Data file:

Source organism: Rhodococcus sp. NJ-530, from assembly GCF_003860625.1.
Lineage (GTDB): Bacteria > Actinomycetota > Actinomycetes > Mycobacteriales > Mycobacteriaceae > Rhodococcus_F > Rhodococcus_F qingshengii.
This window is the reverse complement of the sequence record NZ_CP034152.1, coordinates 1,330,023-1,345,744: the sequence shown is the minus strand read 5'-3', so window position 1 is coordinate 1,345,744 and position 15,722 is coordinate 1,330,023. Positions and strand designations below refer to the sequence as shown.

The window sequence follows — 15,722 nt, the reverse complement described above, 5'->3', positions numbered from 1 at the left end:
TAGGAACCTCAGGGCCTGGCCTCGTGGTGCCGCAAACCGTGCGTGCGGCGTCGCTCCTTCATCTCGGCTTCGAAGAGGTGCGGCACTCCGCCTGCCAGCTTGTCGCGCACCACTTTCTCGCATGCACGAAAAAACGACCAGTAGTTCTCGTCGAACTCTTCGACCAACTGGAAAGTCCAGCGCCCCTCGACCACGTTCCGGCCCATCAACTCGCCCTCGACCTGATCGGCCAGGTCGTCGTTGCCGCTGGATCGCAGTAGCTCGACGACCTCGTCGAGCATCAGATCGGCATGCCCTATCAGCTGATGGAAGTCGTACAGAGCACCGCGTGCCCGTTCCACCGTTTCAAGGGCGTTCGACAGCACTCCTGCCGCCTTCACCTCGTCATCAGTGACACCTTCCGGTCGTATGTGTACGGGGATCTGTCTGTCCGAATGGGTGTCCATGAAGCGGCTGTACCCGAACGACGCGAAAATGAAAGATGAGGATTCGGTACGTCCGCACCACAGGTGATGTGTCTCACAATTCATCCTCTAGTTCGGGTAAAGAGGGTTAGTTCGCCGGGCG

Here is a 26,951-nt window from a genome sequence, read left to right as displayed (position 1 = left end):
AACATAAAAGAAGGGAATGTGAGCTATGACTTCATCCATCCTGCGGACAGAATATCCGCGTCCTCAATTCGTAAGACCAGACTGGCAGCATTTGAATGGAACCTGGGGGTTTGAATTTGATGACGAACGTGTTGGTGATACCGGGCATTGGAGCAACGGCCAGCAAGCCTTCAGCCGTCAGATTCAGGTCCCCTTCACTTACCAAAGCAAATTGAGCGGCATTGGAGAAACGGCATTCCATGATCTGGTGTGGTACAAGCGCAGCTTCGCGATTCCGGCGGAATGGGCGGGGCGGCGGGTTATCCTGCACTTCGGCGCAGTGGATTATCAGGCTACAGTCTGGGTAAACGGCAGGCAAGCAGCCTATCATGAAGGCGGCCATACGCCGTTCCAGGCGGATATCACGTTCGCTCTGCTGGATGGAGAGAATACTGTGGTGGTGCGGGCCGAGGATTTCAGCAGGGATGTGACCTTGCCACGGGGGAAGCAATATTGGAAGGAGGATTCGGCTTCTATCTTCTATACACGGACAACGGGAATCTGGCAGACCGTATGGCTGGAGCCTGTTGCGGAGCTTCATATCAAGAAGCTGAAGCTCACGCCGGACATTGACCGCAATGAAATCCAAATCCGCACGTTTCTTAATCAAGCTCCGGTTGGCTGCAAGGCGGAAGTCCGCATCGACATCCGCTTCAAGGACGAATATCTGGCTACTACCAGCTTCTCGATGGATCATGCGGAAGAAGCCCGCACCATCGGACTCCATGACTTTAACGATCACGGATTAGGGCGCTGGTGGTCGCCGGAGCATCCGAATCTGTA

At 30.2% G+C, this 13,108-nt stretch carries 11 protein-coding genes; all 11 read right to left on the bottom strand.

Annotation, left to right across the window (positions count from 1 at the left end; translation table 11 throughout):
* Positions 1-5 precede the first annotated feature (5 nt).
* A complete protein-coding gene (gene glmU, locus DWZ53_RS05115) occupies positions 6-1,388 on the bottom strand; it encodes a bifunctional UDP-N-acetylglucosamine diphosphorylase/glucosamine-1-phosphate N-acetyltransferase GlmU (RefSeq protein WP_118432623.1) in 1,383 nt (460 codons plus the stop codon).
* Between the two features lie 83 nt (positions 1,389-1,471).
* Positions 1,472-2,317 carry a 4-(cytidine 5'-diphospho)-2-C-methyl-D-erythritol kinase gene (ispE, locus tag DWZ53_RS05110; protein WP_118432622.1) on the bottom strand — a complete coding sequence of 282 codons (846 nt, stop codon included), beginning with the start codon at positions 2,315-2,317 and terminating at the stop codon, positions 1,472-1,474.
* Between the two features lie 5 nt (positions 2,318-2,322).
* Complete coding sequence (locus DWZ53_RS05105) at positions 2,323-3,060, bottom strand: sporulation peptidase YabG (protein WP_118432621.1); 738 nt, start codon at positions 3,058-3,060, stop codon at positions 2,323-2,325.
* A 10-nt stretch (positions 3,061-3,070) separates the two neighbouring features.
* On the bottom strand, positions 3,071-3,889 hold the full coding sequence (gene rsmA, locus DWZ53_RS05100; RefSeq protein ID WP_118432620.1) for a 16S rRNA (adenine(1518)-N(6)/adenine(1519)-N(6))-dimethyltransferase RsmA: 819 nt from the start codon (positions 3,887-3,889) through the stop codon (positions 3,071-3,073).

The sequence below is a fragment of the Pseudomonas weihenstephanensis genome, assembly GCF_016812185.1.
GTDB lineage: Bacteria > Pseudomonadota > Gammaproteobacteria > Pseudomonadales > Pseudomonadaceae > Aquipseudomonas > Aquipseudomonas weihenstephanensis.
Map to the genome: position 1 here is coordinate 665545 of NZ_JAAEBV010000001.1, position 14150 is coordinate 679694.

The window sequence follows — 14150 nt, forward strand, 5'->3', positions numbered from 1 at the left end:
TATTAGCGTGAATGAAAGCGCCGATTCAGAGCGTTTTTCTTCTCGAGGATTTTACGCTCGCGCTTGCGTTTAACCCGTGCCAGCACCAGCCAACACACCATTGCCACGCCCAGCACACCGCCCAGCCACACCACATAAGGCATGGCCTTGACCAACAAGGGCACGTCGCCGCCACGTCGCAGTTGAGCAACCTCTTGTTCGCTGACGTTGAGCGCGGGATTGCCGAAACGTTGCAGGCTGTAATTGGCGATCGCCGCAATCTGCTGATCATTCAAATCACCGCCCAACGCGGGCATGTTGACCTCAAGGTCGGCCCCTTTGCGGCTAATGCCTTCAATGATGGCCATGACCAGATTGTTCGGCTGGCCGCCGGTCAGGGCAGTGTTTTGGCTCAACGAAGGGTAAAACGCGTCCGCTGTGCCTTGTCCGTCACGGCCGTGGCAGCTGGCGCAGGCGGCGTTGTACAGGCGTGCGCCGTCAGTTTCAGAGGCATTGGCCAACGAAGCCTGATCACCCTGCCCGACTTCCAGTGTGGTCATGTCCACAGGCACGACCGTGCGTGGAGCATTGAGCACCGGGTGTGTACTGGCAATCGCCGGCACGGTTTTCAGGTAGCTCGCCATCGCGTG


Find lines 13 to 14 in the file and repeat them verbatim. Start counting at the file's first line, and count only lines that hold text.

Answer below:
* Positions 1,472-2,317 carry a 4-(cytidine 5'-diphospho)-2-C-methyl-D-erythritol kinase gene (ispE, locus tag DWZ53_RS05110; protein WP_118432622.1) on the bottom strand — a complete coding sequence of 282 codons (846 nt, stop codon included), beginning with the start codon at positions 2,315-2,317 and terminating at the stop codon, positions 1,472-1,474.
* Between the two features lie 5 nt (positions 2,318-2,322).